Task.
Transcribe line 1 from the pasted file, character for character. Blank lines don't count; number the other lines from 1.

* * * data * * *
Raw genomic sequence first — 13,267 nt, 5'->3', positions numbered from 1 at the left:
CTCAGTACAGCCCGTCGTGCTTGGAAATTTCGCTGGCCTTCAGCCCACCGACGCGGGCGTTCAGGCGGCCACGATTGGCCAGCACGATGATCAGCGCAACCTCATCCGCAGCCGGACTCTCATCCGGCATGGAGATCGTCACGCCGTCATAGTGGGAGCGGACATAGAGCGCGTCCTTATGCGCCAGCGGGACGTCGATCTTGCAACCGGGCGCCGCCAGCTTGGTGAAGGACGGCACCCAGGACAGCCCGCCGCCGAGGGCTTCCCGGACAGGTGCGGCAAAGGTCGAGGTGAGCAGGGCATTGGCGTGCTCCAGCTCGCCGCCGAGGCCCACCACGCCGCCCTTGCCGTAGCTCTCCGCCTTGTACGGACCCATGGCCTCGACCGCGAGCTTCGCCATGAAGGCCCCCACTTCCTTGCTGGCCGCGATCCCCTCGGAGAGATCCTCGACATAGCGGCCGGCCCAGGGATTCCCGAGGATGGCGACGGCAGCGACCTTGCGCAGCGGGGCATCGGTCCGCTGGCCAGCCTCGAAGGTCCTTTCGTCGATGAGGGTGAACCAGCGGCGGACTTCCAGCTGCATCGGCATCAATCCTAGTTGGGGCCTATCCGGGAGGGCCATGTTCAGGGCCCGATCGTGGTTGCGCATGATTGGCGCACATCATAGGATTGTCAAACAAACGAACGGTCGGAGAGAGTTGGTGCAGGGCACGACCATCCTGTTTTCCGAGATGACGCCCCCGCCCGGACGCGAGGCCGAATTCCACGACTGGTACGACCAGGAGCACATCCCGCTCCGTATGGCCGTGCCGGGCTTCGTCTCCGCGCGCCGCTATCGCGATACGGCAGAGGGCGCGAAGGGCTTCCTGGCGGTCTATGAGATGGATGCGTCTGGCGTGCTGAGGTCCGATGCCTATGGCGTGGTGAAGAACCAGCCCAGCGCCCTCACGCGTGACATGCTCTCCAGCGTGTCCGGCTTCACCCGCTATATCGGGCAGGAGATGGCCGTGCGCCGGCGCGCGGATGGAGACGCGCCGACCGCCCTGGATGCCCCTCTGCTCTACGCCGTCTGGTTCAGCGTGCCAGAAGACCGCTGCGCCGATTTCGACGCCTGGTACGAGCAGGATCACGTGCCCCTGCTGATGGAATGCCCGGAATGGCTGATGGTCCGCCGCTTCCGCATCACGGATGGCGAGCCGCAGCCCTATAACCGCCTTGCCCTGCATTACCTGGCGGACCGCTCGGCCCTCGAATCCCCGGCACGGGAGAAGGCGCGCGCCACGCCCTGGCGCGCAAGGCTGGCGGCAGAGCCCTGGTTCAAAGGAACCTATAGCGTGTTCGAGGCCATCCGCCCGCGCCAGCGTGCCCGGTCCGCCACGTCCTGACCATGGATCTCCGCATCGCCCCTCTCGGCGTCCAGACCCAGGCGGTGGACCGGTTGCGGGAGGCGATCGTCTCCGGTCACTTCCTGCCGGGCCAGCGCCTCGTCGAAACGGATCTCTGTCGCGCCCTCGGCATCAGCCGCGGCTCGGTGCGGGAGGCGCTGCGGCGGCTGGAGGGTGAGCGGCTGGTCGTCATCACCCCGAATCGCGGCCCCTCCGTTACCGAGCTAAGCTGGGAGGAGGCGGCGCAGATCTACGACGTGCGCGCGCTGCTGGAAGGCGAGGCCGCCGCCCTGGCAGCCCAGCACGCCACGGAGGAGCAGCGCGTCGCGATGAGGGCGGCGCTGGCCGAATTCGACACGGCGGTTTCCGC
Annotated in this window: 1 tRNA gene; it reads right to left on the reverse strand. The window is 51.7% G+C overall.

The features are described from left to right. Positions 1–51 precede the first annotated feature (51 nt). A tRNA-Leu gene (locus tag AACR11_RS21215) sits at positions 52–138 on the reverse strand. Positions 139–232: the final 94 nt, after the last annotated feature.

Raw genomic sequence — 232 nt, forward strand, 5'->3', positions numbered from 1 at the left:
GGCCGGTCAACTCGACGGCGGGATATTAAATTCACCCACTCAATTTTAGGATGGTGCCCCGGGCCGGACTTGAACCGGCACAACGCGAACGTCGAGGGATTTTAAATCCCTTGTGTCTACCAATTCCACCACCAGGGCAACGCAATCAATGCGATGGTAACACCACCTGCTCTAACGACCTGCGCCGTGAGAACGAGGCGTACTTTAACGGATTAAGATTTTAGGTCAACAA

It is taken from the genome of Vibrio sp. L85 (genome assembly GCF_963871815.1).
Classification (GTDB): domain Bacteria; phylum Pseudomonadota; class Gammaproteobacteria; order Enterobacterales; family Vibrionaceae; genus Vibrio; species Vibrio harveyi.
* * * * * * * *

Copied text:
Raw genomic sequence first — 13,267 nt, 5'->3', positions numbered from 1 at the left: